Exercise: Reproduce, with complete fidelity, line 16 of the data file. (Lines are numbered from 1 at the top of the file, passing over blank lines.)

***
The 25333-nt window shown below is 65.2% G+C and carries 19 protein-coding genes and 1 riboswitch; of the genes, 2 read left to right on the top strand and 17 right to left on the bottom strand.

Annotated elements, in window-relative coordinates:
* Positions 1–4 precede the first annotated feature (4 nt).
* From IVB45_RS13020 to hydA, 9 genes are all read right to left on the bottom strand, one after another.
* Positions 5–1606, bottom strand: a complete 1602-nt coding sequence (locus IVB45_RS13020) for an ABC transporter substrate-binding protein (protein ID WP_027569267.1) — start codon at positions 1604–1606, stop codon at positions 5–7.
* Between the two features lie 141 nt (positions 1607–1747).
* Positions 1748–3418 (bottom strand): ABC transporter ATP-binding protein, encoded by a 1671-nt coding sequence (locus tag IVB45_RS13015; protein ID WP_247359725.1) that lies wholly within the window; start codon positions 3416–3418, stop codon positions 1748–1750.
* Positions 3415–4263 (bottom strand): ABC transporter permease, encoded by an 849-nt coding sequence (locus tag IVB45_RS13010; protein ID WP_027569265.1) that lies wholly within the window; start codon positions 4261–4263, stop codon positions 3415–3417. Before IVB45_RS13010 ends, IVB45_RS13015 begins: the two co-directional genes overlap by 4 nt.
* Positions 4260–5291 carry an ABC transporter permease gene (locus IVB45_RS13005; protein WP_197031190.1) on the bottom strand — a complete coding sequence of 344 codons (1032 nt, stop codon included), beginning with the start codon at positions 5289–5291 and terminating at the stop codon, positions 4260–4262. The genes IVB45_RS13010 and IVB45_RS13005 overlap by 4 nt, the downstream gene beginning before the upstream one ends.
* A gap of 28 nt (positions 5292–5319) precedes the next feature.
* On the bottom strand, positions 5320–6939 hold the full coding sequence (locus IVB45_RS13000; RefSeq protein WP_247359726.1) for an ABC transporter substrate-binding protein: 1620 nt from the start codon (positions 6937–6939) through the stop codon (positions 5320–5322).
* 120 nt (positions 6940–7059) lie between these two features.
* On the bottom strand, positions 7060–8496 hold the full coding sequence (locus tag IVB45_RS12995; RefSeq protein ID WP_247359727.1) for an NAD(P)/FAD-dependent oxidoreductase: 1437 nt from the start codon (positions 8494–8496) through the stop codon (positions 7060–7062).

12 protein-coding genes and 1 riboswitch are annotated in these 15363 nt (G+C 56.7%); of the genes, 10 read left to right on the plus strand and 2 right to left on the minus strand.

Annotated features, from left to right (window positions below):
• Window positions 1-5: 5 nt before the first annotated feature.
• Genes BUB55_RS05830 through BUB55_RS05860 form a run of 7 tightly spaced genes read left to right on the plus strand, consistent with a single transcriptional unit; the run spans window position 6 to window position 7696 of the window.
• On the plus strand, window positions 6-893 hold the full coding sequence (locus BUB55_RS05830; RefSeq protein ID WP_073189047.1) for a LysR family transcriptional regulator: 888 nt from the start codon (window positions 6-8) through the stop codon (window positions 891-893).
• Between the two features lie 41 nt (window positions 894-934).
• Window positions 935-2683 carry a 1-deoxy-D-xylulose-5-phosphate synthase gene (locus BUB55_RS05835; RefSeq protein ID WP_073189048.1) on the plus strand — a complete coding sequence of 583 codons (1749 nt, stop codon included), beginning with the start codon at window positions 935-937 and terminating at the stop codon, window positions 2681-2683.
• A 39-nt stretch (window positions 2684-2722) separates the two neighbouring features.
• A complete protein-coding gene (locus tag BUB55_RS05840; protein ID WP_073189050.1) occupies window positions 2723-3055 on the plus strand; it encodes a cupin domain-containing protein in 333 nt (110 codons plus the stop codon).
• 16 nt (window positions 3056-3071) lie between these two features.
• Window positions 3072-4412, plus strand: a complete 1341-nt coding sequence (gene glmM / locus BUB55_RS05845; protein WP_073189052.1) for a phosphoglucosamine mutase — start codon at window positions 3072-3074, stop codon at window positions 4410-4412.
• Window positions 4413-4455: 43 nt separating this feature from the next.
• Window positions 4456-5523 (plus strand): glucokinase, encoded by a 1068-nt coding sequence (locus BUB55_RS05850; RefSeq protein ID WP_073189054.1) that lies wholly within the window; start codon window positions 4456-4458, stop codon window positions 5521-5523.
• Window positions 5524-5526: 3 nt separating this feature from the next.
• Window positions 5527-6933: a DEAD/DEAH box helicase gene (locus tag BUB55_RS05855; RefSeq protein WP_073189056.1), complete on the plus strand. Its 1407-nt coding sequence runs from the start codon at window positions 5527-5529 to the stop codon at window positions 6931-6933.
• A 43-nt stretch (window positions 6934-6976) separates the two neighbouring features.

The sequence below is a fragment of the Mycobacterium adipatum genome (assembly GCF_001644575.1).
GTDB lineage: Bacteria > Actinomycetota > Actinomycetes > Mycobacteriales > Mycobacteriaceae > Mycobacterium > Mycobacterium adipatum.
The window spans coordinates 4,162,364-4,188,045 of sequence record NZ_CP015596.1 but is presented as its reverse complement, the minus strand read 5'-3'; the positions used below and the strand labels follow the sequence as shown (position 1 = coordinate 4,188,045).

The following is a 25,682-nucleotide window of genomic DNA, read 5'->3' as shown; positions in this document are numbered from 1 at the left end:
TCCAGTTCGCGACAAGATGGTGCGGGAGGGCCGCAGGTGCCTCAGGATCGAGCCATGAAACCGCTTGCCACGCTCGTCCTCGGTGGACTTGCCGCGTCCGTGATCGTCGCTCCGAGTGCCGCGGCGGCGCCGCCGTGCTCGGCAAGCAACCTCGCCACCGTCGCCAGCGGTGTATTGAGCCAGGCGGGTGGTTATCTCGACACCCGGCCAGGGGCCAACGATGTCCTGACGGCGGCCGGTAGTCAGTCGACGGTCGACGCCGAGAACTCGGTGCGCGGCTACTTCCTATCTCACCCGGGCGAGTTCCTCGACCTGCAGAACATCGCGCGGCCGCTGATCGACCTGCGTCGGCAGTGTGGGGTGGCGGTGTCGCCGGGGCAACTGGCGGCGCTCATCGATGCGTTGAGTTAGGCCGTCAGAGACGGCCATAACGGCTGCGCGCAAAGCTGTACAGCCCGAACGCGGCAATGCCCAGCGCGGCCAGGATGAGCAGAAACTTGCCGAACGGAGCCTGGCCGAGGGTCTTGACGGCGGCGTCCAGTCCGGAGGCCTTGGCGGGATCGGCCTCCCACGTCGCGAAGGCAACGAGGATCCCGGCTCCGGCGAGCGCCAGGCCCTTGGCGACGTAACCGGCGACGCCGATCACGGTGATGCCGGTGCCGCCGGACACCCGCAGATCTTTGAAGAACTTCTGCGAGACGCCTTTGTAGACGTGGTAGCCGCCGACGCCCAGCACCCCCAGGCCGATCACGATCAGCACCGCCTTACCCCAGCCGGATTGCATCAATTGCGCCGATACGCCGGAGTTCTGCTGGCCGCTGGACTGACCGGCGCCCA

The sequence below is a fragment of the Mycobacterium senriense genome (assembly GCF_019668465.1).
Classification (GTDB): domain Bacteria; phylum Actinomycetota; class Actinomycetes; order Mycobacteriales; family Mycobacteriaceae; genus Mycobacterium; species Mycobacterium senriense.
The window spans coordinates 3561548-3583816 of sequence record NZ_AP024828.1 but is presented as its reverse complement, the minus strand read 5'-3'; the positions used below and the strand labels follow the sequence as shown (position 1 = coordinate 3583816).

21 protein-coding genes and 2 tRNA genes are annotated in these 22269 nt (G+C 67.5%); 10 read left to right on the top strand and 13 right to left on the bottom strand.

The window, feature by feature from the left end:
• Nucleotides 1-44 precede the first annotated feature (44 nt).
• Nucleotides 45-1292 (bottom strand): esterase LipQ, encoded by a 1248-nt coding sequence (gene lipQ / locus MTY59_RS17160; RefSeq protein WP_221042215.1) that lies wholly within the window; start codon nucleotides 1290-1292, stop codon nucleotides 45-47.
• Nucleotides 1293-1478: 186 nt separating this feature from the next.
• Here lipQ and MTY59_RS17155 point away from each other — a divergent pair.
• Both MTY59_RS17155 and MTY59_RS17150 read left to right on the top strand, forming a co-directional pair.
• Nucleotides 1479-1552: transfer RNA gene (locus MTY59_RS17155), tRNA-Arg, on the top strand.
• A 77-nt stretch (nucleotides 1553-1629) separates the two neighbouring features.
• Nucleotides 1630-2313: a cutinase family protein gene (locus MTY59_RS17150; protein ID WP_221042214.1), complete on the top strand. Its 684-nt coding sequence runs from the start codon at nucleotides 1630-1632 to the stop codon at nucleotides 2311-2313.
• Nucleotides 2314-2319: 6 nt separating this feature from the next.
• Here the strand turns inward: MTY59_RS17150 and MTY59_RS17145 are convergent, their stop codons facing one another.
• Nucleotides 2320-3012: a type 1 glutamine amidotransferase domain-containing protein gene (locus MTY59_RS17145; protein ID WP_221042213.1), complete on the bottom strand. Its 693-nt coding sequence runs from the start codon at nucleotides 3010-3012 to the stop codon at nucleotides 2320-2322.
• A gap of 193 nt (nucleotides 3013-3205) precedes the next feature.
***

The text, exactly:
• Window positions 1-5: 5 nt before the first annotated feature.